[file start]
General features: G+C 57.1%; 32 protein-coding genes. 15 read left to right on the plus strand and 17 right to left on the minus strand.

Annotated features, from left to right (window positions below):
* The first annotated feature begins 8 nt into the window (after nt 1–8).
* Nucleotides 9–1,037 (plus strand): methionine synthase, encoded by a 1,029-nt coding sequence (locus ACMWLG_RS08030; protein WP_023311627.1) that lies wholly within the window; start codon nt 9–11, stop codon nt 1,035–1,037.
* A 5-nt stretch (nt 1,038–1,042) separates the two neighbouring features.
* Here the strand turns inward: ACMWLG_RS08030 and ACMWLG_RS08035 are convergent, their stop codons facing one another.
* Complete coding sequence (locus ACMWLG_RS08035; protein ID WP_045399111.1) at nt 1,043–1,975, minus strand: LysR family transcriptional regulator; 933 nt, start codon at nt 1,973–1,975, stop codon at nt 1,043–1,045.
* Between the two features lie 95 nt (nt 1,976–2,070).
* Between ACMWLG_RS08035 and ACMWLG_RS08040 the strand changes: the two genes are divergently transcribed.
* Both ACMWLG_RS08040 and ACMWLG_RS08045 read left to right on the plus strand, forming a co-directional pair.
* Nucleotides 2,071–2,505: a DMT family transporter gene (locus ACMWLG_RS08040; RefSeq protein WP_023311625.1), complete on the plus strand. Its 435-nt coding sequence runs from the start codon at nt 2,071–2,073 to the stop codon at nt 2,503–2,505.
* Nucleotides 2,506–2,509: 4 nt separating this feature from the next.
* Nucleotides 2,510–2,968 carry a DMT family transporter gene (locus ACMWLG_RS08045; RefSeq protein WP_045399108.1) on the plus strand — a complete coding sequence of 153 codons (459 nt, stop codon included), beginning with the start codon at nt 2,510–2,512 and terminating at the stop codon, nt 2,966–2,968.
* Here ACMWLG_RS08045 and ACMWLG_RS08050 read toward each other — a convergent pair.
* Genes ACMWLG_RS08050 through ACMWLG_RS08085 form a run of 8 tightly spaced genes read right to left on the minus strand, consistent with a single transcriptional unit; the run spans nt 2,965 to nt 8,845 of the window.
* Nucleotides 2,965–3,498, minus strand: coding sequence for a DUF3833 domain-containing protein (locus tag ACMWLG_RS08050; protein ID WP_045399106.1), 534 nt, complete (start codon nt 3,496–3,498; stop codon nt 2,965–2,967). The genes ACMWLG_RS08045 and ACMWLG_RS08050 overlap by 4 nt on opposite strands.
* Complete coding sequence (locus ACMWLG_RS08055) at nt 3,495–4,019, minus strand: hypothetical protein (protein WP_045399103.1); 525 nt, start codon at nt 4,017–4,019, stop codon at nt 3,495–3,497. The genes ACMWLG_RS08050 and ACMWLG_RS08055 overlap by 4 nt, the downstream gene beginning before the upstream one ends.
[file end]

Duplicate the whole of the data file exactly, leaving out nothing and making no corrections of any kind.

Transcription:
General features: G+C 57.1%; 32 protein-coding genes. 15 read left to right on the plus strand and 17 right to left on the minus strand.

Annotated features, from left to right (window positions below):
* The first annotated feature begins 8 nt into the window (after nt 1–8).
* Nucleotides 9–1,037 (plus strand): methionine synthase, encoded by a 1,029-nt coding sequence (locus ACMWLG_RS08030; protein WP_023311627.1) that lies wholly within the window; start codon nt 9–11, stop codon nt 1,035–1,037.
* A 5-nt stretch (nt 1,038–1,042) separates the two neighbouring features.
* Here the strand turns inward: ACMWLG_RS08030 and ACMWLG_RS08035 are convergent, their stop codons facing one another.
* Complete coding sequence (locus ACMWLG_RS08035; protein ID WP_045399111.1) at nt 1,043–1,975, minus strand: LysR family transcriptional regulator; 933 nt, start codon at nt 1,973–1,975, stop codon at nt 1,043–1,045.
* Between the two features lie 95 nt (nt 1,976–2,070).
* Between ACMWLG_RS08035 and ACMWLG_RS08040 the strand changes: the two genes are divergently transcribed.
* Both ACMWLG_RS08040 and ACMWLG_RS08045 read left to right on the plus strand, forming a co-directional pair.
* Nucleotides 2,071–2,505: a DMT family transporter gene (locus ACMWLG_RS08040; RefSeq protein WP_023311625.1), complete on the plus strand. Its 435-nt coding sequence runs from the start codon at nt 2,071–2,073 to the stop codon at nt 2,503–2,505.
* Nucleotides 2,506–2,509: 4 nt separating this feature from the next.
* Nucleotides 2,510–2,968 carry a DMT family transporter gene (locus ACMWLG_RS08045; RefSeq protein WP_045399108.1) on the plus strand — a complete coding sequence of 153 codons (459 nt, stop codon included), beginning with the start codon at nt 2,510–2,512 and terminating at the stop codon, nt 2,966–2,968.
* Here ACMWLG_RS08045 and ACMWLG_RS08050 read toward each other — a convergent pair.
* Genes ACMWLG_RS08050 through ACMWLG_RS08085 form a run of 8 tightly spaced genes read right to left on the minus strand, consistent with a single transcriptional unit; the run spans nt 2,965 to nt 8,845 of the window.
* Nucleotides 2,965–3,498, minus strand: coding sequence for a DUF3833 domain-containing protein (locus tag ACMWLG_RS08050; protein ID WP_045399106.1), 534 nt, complete (start codon nt 3,496–3,498; stop codon nt 2,965–2,967). The genes ACMWLG_RS08045 and ACMWLG_RS08050 overlap by 4 nt on opposite strands.
* Complete coding sequence (locus ACMWLG_RS08055) at nt 3,495–4,019, minus strand: hypothetical protein (protein WP_045399103.1); 525 nt, start codon at nt 4,017–4,019, stop codon at nt 3,495–3,497. The genes ACMWLG_RS08050 and ACMWLG_RS08055 overlap by 4 nt, the downstream gene beginning before the upstream one ends.